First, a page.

Using data effectively and objectively to better respond to market changes, remain competitive, further your goals and grow revenue
It's critical that organisations can forecast revenue to predict growth or decreased sales. Otherwise, how can you manage risk and respond to difficult periods effectively?
The benefits of forecasting include being better able to adapt and respond to challenges and to mitigate losses. Say you have a massive uplift in sales: you might want to think about hiring someone new for your sales team, but not if you're looking at incorrect sales predictions!
Accurate data and reporting will give your business more security, achieved through having a clear view of what's going on under the bonnet regarding revenue.
The Covid-19 pandemic is a situation that few would have predicted, but it's not the only challenging financial event your organisation will ever experience. A lack of "everyday accuracy" — even if you've committed to a data-driven approach — could be detrimental in ordinary times as well. Forecasting and analysing your numbers gives you the chance to be prepared, rather than firefighting later.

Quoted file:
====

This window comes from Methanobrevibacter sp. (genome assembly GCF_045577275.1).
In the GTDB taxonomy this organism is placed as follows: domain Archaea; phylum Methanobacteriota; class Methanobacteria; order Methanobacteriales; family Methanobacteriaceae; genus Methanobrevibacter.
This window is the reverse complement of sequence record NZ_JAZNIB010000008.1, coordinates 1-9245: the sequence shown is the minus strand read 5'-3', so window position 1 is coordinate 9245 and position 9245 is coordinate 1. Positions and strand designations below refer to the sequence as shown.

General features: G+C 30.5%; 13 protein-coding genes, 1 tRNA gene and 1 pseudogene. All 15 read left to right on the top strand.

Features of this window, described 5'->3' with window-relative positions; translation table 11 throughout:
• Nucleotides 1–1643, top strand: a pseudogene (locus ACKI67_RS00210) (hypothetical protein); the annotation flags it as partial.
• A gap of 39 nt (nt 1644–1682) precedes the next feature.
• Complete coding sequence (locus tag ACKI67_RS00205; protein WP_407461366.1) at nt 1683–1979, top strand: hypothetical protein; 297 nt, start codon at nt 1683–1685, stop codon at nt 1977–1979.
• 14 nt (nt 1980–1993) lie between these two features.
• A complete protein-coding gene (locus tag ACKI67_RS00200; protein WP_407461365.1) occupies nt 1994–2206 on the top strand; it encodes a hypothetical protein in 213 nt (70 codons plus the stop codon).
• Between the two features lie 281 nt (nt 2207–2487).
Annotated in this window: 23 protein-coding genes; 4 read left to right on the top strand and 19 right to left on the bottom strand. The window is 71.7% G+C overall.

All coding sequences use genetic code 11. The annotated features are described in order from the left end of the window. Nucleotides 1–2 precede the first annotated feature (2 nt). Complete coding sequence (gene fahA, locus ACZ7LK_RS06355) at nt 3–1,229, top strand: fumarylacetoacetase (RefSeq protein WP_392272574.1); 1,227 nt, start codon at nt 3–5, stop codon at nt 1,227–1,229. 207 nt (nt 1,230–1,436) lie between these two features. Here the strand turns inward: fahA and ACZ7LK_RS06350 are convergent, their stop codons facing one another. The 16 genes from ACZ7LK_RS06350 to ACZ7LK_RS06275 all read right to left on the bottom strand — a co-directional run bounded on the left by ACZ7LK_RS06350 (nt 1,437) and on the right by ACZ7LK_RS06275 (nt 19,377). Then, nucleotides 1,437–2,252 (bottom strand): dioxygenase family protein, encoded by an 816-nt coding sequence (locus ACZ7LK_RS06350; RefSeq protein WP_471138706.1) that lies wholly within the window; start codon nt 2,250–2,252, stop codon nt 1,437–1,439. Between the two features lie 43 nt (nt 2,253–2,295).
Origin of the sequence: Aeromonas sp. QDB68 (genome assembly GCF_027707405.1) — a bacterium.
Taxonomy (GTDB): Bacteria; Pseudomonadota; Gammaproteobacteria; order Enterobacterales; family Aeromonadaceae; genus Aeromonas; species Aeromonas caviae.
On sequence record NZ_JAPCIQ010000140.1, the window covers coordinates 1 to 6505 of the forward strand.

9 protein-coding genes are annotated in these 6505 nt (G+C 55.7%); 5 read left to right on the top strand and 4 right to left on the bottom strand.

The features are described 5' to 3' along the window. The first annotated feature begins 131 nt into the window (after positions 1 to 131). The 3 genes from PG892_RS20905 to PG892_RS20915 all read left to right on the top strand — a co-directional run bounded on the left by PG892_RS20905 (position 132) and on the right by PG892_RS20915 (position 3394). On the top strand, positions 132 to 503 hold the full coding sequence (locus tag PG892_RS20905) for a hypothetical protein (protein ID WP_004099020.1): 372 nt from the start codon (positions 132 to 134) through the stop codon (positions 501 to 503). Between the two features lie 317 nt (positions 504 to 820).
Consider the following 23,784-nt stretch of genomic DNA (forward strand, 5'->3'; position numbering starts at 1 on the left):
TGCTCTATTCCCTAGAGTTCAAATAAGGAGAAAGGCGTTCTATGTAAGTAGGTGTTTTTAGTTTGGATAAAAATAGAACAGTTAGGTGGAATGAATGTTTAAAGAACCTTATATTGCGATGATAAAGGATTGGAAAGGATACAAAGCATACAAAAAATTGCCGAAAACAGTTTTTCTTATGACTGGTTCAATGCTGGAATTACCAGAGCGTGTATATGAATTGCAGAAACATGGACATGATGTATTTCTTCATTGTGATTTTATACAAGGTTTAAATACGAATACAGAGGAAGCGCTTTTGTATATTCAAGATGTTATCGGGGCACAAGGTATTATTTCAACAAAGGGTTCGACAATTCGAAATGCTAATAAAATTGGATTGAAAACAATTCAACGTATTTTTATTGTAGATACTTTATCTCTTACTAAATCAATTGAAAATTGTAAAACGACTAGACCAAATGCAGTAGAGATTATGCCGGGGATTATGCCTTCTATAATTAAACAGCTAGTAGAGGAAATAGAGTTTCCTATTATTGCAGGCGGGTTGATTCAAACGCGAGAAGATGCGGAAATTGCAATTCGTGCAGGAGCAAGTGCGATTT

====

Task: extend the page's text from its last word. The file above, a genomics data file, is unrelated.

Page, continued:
If you're just getting started with forecasting (or you want to make some improvements), which method should you use? There are a number of techniques, from historical forecasting to sophisticated multivariable analysis using predictive analytics.
It's very important to have a forecasting plan, but many companies don't. The basic elements are:
Difficulties in revenue forecasting broadly fall into two sections. Some occur because of how a sales team works or is run. Others happen because of weaknesses in how teams use their CRM or other essential platforms. Here are five errors you should look out for and address.
How good is your sales team at predicting sales? Are they having to rely on guesswork?